Weekly column by Kāpiti's Greater Wellington Regional Council representative Penny Gaylor.
The wellbeing of freshwater is a really high priority for our generation, and at Wellington Regional Council it's certainly in sharp focus.
Here are two examples of the new approaches which are very much about collaboration across agencies.
Firstly, the Department of Conservation has announced $8.5 million of Jobs for Nature funding to create 92 jobs for environmental restoration in the Waikanae River catchment over a four-year period.
The new funding builds on the Waikanae ki Uta ki Tai (WKUKT) 'mountains to sea' project established in 2019 to restore the river catchment's health.
Both initiatives are a partnership of Waikanae mana whenua Ātiawa ki Whakarongotai (ĀKW), GWRC, KCDC and DoC.
This is a really exciting initiative that gives the Waikanae River catchment a much needed boost to bring to life local restoration and conservation visions, while ensuring community engagement that supports opportunities for personal and career growth.
The new Jobs for Nature funding will give a four-year boost to the awa's restoration, and is specifically focused on restoration through riparian fencing and planting; animal and plant pest control; sustainable land management — good land use and land management practice; and community engagement, education, and capacity building.
There will also be integrated provision of engagement, involvement, training, employment.
This ensures that iwi and other people can enter the programme at different levels; see if the mahi suits them; and build their involvement, skills, and employment options over time.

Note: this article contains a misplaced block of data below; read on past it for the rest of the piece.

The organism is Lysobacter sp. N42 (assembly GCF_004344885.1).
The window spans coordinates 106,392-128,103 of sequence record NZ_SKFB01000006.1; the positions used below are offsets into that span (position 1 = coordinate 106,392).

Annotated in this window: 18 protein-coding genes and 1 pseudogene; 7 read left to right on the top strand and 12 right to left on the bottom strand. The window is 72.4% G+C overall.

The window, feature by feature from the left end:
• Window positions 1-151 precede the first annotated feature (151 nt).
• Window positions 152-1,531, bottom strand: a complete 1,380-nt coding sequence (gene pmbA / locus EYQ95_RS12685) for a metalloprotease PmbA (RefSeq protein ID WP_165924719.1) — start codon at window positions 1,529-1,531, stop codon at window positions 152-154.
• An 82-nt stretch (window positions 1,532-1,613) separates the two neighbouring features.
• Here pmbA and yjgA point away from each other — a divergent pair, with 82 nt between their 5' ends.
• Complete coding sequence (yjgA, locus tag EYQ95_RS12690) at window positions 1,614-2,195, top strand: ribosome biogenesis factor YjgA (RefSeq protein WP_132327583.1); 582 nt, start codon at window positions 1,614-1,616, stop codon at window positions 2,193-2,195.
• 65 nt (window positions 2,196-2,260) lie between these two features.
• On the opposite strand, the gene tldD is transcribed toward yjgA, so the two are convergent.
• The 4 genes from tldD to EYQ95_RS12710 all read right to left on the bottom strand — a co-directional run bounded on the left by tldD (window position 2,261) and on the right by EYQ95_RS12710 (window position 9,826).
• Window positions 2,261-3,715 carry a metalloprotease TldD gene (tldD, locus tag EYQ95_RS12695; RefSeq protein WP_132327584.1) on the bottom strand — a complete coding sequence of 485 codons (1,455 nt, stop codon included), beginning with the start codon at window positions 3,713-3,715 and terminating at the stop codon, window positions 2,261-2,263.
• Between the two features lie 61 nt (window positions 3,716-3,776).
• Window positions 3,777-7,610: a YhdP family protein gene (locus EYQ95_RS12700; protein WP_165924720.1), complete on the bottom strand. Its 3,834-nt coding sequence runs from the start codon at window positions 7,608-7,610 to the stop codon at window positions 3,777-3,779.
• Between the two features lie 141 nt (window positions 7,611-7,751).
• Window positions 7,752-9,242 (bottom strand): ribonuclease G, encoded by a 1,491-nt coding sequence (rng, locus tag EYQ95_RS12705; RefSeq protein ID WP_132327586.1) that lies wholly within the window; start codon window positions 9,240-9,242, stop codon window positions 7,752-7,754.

A second example is that GWRC is exploring innovating ways to transform and humanise freshwater data to drive positive change, through the CreativeHQ's NZ GovTech Accelerator programme.
Greater Wellington experts are nearing the end of the three-month programme that works with eight local and central government agencies to problem solve complex issues in low-risk, innovative ways.
This accelerator programme is an excellent chance to examine challenges within freshwater data and identify the opportunities, so we can collectively drive positive freshwater outcomes.
At the heart of the Greater Wellington project team's problem is, how might we better share information with communities in a way which is meaningful to them, and allows them to understand, engage with, and take care of water in their community.
As explained by GWRC's environment technical support officer and project member, Ainslee Brown, the solution lies in humanising the data so it can become meaningful, relatable and actionable.
"Our focus is to help communities, businesses and government to access freshwater data to support and drive positive freshwater outcomes.
"But our current challenge lies in the fact that fresh water data is stored in a fragmented way.
"There's lots of it — but there is no collective, centralised responsibility for the management and accessibility of this data."
Currently, the team's vision is to create an online platform that uses storytelling and data visualisation to present freshwater data, enables community contribution and is transparent about priorities and pathways to improve freshwater outcomes.